Following the recent OPM data breach the White House requested IT administrators to implement and adopt basic security measures.
A few days ago news media agencies reported the data breach at the US Office of Personnel Management (OPM), according to the US Government the hack is one of the largest breaches of federal employees’ data. Data belonging to more than four million current and former government workers were exposed in the attack that was apparently originated in China. The attackers accessed individual personal identifying information (PII), including Social Security numbers, the violation begun at least late last year despite it was uncovered only in April.
In response to the hack, the White House has ordered federal agencies to adopt necessary countermeasures to prevent further attacks. The Pentagon is requesting the deployment of the state-of-the-art anti-hacker defenses and the adoption of security best practices, including the installation of security patches and the assignment of minimum execution privileges.
“Recent events underscore the need to accelerate the administration’s cyber strategy and confront aggressive, persistent malicious actors that continue to target our nation’s cyber infrastructure,” Office of Management and Budget officials said in a statement. In addition to OPM, the White House, State Department, U.S. Postal Service were attacked by hackers over the past year. U.S. Chief Information Officer Tony Scott “recently launched” what officials are calling a 30-day cybersecurity sprint.” states TheNextGov website.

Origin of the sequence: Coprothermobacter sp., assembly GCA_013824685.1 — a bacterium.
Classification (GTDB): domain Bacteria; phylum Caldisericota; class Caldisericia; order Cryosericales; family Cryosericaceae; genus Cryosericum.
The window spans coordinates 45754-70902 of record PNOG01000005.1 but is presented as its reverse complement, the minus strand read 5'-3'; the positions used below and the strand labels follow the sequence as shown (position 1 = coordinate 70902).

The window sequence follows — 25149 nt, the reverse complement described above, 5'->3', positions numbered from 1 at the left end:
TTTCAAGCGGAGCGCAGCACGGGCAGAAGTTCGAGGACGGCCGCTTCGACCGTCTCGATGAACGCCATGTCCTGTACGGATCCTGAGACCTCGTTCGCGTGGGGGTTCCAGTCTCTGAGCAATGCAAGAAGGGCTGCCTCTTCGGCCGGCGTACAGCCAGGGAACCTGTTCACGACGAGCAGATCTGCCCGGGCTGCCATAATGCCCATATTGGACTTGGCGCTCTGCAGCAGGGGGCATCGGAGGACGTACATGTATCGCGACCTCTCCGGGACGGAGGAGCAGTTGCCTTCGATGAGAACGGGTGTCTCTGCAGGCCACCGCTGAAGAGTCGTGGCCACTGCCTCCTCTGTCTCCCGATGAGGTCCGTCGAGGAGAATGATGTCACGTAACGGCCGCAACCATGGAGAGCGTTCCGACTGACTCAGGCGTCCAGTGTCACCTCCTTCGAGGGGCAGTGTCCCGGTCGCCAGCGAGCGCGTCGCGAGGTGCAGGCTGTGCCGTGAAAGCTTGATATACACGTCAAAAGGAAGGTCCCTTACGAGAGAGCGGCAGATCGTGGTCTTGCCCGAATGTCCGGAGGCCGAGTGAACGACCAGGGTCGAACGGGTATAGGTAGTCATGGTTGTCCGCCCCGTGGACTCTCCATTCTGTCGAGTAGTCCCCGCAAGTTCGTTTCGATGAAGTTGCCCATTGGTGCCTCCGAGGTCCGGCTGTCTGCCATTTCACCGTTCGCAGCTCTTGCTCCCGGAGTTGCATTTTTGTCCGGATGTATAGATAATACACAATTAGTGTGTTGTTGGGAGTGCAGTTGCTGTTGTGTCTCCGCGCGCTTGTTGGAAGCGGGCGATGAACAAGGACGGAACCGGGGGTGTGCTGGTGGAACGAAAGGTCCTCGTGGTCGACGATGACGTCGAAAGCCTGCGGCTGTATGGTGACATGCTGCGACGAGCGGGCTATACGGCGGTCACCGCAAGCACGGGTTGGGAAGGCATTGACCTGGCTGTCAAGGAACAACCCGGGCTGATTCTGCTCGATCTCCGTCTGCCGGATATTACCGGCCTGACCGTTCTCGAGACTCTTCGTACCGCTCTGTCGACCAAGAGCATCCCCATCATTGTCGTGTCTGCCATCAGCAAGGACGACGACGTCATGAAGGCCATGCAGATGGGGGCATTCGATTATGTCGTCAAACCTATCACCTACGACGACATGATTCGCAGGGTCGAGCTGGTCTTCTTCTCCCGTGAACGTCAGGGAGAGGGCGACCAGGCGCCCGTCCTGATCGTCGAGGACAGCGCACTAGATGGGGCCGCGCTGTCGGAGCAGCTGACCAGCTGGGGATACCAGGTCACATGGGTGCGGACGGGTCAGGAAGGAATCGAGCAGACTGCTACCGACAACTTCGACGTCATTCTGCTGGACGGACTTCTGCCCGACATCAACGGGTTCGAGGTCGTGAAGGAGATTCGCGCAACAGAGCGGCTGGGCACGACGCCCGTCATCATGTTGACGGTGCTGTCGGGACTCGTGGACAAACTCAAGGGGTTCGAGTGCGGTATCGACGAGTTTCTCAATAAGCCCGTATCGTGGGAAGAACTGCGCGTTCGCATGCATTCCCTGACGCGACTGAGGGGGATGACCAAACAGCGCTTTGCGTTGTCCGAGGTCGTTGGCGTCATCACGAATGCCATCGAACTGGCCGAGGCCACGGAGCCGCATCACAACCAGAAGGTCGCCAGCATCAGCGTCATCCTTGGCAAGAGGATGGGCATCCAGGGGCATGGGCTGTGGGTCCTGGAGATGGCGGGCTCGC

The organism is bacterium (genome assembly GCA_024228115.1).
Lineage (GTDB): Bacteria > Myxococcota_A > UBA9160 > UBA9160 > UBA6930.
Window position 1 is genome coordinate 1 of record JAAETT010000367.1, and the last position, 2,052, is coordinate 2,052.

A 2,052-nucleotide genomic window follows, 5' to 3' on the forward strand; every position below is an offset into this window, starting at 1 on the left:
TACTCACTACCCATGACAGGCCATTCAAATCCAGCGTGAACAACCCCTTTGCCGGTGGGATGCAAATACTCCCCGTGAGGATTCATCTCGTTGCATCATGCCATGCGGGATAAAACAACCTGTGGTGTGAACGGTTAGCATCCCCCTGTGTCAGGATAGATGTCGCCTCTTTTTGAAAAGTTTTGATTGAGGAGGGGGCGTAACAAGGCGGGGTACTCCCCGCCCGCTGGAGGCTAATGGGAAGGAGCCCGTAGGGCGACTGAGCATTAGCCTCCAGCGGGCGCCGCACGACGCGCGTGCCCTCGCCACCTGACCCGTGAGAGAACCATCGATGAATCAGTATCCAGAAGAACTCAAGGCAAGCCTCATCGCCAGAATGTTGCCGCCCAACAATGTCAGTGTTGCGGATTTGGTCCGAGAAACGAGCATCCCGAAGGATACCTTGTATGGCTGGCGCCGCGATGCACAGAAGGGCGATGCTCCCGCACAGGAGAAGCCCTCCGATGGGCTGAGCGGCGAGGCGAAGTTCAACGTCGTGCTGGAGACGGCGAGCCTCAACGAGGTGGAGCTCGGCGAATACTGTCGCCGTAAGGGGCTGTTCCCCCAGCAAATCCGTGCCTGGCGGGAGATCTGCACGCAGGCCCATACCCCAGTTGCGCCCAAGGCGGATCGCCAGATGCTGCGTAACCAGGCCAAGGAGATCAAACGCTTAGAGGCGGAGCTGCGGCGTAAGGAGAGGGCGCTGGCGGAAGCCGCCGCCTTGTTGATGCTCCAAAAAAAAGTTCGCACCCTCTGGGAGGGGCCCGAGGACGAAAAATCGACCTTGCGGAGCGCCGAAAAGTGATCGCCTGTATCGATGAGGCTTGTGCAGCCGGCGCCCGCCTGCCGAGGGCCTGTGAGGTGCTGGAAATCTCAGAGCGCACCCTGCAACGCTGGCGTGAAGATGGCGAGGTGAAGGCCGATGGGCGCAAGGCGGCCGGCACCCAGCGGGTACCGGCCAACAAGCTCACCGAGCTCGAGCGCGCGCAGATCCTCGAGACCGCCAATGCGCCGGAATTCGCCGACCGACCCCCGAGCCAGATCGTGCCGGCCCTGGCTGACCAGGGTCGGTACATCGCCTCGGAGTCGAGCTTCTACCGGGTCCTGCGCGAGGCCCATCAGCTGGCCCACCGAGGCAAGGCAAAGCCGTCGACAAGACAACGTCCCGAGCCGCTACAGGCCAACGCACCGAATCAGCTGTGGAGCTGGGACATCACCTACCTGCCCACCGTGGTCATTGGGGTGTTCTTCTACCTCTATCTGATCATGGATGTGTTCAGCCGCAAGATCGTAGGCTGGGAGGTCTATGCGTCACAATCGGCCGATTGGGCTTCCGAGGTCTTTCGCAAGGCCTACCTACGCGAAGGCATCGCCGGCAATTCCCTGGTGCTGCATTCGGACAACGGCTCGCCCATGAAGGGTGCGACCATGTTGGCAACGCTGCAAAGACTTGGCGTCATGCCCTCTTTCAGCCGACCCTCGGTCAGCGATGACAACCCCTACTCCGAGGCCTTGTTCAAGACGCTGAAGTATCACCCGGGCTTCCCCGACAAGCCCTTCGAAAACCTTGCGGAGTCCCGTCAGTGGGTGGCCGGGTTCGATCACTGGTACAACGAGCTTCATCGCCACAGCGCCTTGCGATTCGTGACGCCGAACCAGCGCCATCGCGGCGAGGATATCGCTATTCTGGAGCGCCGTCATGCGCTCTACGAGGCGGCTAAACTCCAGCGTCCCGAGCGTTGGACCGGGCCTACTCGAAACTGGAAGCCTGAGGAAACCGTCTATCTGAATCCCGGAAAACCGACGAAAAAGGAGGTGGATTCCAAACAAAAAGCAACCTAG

Which are the steps to take in order to secure IT infrastructure of the US Government?
In a statement today, officials at the White House’s Office of Management and Budget requested the adoption of the following measures:
- Install software patches for critical vulnerabilities “without delay.”
- Use antivirus and check log files for “indicators” of malware infection or intrusion.
- Start using two-factor authentication.
- Slash the number of people with administrator-level access and limit what they can do and for how long per-login-session, and “ensure that privileged user activities are logged and that such logs are reviewed regularly.”
The Government is requesting to the agencies to report on progress and security issues complying with these procedures within 30 days.
Why no precautions have been taken in the past?
I consider disconcerting to read these suggestions, I expect that these are basic measures for the protection of any system, I cannot think that sensitive networks and Government systems are not protected by so simple measures.
According to the Washington Post, FBI claims that the attackers exploited zero-day vulnerabilities to compromise the OPM network.
“The intruders used a “zero-day” — a previously unknown cyber-tool — to take advantage of a vulnerability that allowed the intruders to gain access into the system.” states the WashingtonPost
“We take all potential threats to public- and private-sector systems seriously and will continue to investigate and hold accountable those who pose a threat in cyberspace,” said the FBI spokesman Josh Campbell.